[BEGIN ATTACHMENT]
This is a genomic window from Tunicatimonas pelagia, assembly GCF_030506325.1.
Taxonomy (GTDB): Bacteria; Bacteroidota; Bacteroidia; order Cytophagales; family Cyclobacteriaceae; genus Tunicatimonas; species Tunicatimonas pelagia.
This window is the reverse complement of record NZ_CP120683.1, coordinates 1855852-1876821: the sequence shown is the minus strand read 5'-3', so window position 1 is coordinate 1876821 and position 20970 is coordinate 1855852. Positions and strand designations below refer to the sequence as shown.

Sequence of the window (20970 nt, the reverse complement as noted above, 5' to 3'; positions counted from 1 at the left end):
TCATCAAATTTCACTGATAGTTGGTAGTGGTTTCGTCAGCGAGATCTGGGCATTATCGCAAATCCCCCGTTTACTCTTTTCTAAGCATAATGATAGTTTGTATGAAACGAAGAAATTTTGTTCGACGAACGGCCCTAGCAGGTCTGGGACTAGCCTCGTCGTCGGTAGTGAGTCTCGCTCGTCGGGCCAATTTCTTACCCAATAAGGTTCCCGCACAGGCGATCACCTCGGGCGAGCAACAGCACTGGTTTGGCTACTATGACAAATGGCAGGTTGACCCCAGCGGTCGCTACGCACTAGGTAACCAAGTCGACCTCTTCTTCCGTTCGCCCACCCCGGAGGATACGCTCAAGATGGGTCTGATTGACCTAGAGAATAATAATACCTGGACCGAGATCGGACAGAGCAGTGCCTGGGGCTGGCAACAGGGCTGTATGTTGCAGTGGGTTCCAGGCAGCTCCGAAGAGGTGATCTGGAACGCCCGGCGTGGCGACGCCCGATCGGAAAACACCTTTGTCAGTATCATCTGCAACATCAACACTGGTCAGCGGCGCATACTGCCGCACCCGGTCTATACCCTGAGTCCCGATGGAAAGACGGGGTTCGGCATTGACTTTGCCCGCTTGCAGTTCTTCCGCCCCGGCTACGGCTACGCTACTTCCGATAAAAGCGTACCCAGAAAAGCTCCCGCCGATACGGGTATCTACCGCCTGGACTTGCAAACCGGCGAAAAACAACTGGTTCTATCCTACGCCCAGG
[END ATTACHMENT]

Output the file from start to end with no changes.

This is a genomic window from Tunicatimonas pelagia, assembly GCF_030506325.1.
Taxonomy (GTDB): Bacteria; Bacteroidota; Bacteroidia; order Cytophagales; family Cyclobacteriaceae; genus Tunicatimonas; species Tunicatimonas pelagia.
This window is the reverse complement of record NZ_CP120683.1, coordinates 1855852-1876821: the sequence shown is the minus strand read 5'-3', so window position 1 is coordinate 1876821 and position 20970 is coordinate 1855852. Positions and strand designations below refer to the sequence as shown.

Sequence of the window (20970 nt, the reverse complement as noted above, 5' to 3'; positions counted from 1 at the left end):
TCATCAAATTTCACTGATAGTTGGTAGTGGTTTCGTCAGCGAGATCTGGGCATTATCGCAAATCCCCCGTTTACTCTTTTCTAAGCATAATGATAGTTTGTATGAAACGAAGAAATTTTGTTCGACGAACGGCCCTAGCAGGTCTGGGACTAGCCTCGTCGTCGGTAGTGAGTCTCGCTCGTCGGGCCAATTTCTTACCCAATAAGGTTCCCGCACAGGCGATCACCTCGGGCGAGCAACAGCACTGGTTTGGCTACTATGACAAATGGCAGGTTGACCCCAGCGGTCGCTACGCACTAGGTAACCAAGTCGACCTCTTCTTCCGTTCGCCCACCCCGGAGGATACGCTCAAGATGGGTCTGATTGACCTAGAGAATAATAATACCTGGACCGAGATCGGACAGAGCAGTGCCTGGGGCTGGCAACAGGGCTGTATGTTGCAGTGGGTTCCAGGCAGCTCCGAAGAGGTGATCTGGAACGCCCGGCGTGGCGACGCCCGATCGGAAAACACCTTTGTCAGTATCATCTGCAACATCAACACTGGTCAGCGGCGCATACTGCCGCACCCGGTCTATACCCTGAGTCCCGATGGAAAGACGGGGTTCGGCATTGACTTTGCCCGCTTGCAGTTCTTCCGCCCCGGCTACGGCTACGCTACTTCCGATAAAAGCGTACCCAGAAAAGCTCCCGCCGATACGGGTATCTACCGCCTGGACTTGCAAACCGGCGAAAAACAACTGGTTCTATCCTACGCCCAGG